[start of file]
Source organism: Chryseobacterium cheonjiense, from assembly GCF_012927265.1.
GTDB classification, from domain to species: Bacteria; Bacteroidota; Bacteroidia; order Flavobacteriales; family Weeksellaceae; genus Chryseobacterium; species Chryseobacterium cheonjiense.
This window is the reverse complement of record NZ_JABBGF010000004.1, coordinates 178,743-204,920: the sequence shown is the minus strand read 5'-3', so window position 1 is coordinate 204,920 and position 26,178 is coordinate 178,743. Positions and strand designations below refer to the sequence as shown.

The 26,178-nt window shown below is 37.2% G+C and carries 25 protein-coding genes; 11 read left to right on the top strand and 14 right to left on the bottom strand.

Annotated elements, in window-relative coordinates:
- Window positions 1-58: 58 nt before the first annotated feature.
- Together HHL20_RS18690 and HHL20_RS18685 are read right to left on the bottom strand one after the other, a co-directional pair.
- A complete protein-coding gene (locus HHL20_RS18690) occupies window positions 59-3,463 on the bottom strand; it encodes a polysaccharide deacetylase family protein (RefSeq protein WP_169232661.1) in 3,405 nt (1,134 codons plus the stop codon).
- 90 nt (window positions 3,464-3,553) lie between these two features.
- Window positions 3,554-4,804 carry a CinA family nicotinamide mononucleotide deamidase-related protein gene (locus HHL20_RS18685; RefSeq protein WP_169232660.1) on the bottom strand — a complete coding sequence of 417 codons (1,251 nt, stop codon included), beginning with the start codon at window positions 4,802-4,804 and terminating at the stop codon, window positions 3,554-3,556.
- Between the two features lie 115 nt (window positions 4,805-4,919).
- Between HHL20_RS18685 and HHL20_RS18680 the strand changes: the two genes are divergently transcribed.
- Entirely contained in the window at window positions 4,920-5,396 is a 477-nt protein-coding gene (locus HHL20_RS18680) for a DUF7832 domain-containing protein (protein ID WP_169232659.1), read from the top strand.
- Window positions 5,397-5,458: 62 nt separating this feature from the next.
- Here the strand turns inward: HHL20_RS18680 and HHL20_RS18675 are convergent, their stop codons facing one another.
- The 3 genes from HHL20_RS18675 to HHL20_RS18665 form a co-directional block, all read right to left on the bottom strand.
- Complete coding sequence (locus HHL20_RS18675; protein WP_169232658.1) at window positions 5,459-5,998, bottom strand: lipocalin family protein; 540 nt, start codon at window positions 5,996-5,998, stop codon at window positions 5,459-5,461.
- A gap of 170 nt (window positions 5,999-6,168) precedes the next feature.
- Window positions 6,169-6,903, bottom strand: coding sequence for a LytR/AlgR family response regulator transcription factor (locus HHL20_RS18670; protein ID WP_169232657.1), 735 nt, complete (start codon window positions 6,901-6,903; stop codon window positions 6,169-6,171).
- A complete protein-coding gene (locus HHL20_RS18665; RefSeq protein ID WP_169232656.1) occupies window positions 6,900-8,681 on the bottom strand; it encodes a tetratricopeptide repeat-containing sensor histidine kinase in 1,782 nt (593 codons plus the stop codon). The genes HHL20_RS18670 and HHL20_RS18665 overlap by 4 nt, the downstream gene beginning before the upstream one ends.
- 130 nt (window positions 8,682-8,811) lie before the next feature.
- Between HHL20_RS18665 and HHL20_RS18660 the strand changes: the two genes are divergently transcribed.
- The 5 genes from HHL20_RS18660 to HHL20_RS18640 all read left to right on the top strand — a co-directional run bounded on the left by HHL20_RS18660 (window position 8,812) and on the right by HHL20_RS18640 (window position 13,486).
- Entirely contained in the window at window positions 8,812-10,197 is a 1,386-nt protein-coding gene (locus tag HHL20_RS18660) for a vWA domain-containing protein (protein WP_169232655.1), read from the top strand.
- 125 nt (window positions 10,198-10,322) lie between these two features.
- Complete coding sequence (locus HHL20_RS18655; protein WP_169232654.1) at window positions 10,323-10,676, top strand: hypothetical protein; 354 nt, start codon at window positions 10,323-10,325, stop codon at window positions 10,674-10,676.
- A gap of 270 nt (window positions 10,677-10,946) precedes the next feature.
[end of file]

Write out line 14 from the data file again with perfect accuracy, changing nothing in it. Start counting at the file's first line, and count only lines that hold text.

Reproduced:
- Window positions 5,397-5,458: 62 nt separating this feature from the next.